When Richard Nixon was president, he asked his advisors to find the stupidest organization in the entire federal government so he could campaign against it as an absurd example of waste. They came up with the Board of Tea Experts (founded 1897) and their official tea-taster. This silly board (whose work was already covered by U.S. tea importers) was tossed before the media, where it was duly and loudly ridiculed.
Yet, 30 years later taxpayers were still paying a federal official to taste their tea. The Board of Tea Experts was finally done in by the Clinton-Gore “reinventing government” project.
It takes more than three decades to get rid of an agency that everybody agrees is completely idiotic. But, then, nobody really cared about federal tea-tasters once they quit laughing at them.
So let’s look at another example: It takes more than 20 years to get rid of something Americans universally and truly loathed: the National Maximum Speed Law.
Ineptocracy in action, truly.
The “reinventing government” project, by the way, was designed to make the federal government “work better and cost less.” Noticed anything like that happening lately? Or ever?
And how about the bipartisan 1990s triumph to “end welfare as we know it”? How”s that working out for ya?
You see, that’s the thing about ineptocracy. And that’s why the word (though I hope it catches on) is a little misleading. Although it’s true that everybody from the voters to the candidates to the bureaucrats to the president himself appears increasingly inept, the system itself is a model of super-efficiency. The system of government is amazingly, entirely, super-competently successful in meeting its goals.
Because what is the inevitable answer to every botch, every stumble, every outrage, every abuse of power? MORE! Higher taxes. More government borrowing. More laws. More regulations. More enforcers. More bailouts. More handouts. More crackdowns. More agencies. More centralized power. More nannying. More, more, more!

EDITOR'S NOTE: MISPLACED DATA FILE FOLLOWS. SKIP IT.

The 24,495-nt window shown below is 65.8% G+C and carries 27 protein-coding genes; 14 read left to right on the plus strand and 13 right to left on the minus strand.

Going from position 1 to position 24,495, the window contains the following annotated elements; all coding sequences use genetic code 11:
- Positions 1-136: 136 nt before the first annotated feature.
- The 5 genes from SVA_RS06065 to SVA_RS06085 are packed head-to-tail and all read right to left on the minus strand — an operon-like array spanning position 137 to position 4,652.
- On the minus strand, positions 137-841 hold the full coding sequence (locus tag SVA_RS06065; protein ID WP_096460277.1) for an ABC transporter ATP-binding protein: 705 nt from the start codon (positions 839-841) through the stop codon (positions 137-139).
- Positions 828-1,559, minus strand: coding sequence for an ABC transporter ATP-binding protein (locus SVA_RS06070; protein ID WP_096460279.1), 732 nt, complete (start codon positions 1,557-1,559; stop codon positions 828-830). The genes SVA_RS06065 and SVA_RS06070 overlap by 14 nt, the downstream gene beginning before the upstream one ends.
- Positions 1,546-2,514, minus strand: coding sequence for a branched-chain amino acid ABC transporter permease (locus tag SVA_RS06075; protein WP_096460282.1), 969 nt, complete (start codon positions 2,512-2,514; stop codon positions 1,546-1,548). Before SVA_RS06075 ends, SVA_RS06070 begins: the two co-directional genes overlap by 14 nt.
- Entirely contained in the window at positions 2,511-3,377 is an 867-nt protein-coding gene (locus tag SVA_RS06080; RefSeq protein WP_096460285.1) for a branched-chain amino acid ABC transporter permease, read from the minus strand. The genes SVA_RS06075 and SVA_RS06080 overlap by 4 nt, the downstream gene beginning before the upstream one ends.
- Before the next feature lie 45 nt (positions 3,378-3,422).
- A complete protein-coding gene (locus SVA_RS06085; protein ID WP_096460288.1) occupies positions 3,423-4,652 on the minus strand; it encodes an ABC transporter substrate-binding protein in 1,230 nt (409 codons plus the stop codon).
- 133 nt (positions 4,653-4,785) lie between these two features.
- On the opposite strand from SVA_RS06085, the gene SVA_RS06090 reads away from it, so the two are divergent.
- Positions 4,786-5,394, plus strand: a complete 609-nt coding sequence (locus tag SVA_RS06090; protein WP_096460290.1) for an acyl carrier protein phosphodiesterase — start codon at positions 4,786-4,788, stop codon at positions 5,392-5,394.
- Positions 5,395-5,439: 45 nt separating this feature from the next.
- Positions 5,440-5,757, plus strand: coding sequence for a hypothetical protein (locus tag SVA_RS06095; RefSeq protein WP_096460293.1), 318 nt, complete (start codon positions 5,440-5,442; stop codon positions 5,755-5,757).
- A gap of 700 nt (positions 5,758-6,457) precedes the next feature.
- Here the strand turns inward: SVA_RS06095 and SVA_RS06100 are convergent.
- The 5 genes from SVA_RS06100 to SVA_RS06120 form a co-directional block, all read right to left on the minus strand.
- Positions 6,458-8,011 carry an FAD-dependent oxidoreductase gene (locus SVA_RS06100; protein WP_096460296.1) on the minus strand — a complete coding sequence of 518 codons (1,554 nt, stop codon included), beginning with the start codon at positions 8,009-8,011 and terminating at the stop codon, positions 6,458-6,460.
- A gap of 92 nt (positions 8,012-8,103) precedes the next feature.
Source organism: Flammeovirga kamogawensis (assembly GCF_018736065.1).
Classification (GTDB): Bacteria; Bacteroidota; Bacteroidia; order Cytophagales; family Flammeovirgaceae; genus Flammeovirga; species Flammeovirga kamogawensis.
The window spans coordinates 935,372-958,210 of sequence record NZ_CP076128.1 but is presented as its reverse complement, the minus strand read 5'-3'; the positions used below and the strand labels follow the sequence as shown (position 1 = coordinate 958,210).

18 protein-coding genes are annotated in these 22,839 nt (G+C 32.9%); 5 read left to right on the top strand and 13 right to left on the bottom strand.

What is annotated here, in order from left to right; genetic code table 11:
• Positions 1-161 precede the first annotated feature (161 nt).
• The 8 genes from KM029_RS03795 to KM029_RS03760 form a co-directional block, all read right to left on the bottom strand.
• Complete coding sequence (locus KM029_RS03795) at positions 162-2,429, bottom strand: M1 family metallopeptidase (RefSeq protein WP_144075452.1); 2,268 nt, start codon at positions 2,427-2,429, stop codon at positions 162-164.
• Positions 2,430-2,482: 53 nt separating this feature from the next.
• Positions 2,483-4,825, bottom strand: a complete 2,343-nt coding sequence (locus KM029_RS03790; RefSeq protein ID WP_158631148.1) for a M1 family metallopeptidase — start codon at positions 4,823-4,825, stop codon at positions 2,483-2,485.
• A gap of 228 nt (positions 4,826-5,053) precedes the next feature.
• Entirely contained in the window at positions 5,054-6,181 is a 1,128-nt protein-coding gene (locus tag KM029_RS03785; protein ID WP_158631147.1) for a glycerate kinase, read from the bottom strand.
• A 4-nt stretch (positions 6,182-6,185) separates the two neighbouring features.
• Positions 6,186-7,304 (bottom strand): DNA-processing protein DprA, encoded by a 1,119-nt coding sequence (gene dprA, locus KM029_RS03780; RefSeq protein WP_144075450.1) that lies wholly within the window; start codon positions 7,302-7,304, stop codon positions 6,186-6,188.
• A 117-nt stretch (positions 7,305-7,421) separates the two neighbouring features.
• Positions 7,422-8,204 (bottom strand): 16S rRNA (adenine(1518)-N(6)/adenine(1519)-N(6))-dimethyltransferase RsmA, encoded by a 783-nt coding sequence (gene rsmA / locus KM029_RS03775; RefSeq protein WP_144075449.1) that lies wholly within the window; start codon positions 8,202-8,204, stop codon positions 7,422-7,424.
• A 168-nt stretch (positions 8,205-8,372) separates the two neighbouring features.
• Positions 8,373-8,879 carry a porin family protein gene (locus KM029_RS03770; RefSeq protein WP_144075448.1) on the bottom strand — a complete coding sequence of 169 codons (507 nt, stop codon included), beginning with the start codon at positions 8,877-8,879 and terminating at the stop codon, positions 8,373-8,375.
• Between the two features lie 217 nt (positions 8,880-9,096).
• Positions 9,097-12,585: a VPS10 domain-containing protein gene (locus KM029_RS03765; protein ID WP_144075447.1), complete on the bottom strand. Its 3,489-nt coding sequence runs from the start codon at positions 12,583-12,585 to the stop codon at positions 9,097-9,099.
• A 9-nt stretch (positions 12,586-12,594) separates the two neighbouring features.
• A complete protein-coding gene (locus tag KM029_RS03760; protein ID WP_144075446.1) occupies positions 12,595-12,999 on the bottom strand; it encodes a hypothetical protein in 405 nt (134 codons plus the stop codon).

In practice, we think we’re experiencing ineptocracy. In reality, what we have is a giant, parasitic organism — the federal government — that uses ineptitude with Darwinian skill to serve its own health and ensure its own survival.
Claire Wolfe is the author of the Paladin books The Bad Attitude Guide to Good Citizenship, Freedom Outlaw’s Handbook, and I Am Not a Number, and a contributor to The Paladin Book of Dangerously Fun Stuff and Tough Times Survival Guide, Vol. 2.
Monday, February 13, 2012
For a sneak preview of the final volume of Branimir Tudjan’s new Street Krav Maga II series, click below. Stick Threat Survival Tactics, which is coming soon from Paladin Press, will show you the best tactics for surviving an attacker armed with a stick.
Tuesday, February 7, 2012
Kelly McCann’s new Brass Tacks Kem-’ba-tivz DVD is now available from Paladin Press. Click on the video link below for a look at the first volume in the new five-volume Crucible All-Access Training series, which takes up where the two previous Crucible High-Risk Environment Training series left off.
In Brass Tacks Kem-’ba-tivz, Kelly McCann combines the hard-hitting unarmed tactics of his combatives system with simple, nasty, go-to techniques for the street. The goal is to show you how simple, everyday movements can be adapted for combative self-defense.
The working titles and approximate release dates for the remaining All-Access Training volumes are as follows:
Volume 2: Horizontal Shooting and Tactics with John Buchanan (Spring 2012)